I hadn’t touched a Morse key in more than twelve months nor had I heard so much as a single dot or dash...except in my dreams sometimes.  Standing in front of Major Morel, skin tingling from the thrill of the important posting, those symbols came flashing back.

“By the way, Sig Murphy,” he asked with a smile, “what’s your Morse like these days?  You topped the course at Ingleburn, didn’t you?”

“Yes, Sir, I did but it’d all be a little rusty now.  Nothing that a little brushing up wouldn’t fix though.”

So that was it.  They’d actually looked up our records to find the best Morse operators in the country and pulled us in from wherever we were.  That had to mean this was very serious work with no room for the slightest mistake.

A Tour out of this World - Part 2 - John "Din"g BellI met the other two operators that day and we were given time to prepare for the mission.  John “Ding” Bell was one.   In 2009, we found that Rick Male was the other.  We were to use voice ourselves, not Morse, to talk to the patrol but they would be sending to us at about ten words a minute.  We practised by reading messages to each other in “dits” and “dahs” as we had no equipment to do the job properly.  That speed is very slow for a competent operator but could be impossible to receive if the sender was hopeless.  We weren’t able to meet the SAS operators but we were confident of their ability to do anything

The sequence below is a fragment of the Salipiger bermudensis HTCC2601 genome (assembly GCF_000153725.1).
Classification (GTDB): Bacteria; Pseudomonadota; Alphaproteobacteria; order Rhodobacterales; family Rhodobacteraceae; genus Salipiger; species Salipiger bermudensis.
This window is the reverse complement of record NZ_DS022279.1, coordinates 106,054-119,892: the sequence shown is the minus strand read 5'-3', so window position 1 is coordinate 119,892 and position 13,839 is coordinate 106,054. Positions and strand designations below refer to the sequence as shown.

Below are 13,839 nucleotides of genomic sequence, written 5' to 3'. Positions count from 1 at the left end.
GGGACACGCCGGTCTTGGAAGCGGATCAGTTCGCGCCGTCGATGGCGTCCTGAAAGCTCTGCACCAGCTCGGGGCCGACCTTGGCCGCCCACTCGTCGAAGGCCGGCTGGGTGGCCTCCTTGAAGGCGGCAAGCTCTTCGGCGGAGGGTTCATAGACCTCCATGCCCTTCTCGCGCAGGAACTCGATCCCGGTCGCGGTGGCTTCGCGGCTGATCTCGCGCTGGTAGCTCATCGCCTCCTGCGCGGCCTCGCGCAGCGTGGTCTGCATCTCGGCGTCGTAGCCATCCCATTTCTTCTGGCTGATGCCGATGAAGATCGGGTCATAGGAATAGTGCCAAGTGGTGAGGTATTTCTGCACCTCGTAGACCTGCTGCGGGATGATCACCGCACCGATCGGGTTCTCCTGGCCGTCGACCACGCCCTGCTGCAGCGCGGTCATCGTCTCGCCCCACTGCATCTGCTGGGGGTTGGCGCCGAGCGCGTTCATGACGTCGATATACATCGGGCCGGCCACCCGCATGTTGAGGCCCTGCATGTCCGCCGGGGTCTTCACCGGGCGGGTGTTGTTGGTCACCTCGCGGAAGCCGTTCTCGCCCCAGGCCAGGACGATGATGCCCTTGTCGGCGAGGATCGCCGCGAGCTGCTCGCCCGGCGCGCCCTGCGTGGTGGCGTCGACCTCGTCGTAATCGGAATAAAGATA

The mission was so important and so urgent that a special chopper was laid on to drop us on the mountain top.  It was Sunday, the 28th September. The flight took as long as the Xuan Loc one but as the drop off point was at a height of about 1000 metres, we were able to fly at that height all the way.  That lessened the tension a little.

Then we saw our base.  It was on the very peak, the top five to ten metres, of a steep mountain, Hill 837 (Nui Chua Chan).  There could never be a road built up it - the only way to resupply the place was by air.  The jungle stretched away from the bottom as far as the eye could see.  In that war, the sight was pretty awesome.

A Tour out of this World - Part 2 - Hill 837The Yanks had blasted away parts of the mountain top as best they could, sprayed some Agent Orange around, squashed in a company of infantry, however many operators and technicians they needed, and installed a forest of aerials and towers of microwave dishes.  They then called it a communications base.  We’d never seen one of those but I doubt if they were meant to look like that place. Our Task Force commander must have had a good relationship with the Yanks to get their agreement to fit us into their base - there was absolutely no room for us. We squeezed our equipment into a radio room already bursting at the seams (although the Yanks had managed to fit a colour TV in).

Meals were taken in shifts so that wasn’t a problem.  Sleeping was.  Nobody minds sitting on a chair that others have sat on too but we had to share beds.  There were times when I came off shift dog-tired to find the Yank I hot-bedded with oversleeping.  Since we were guests, I could hardly complain so I sat there till he stirred and hopped out.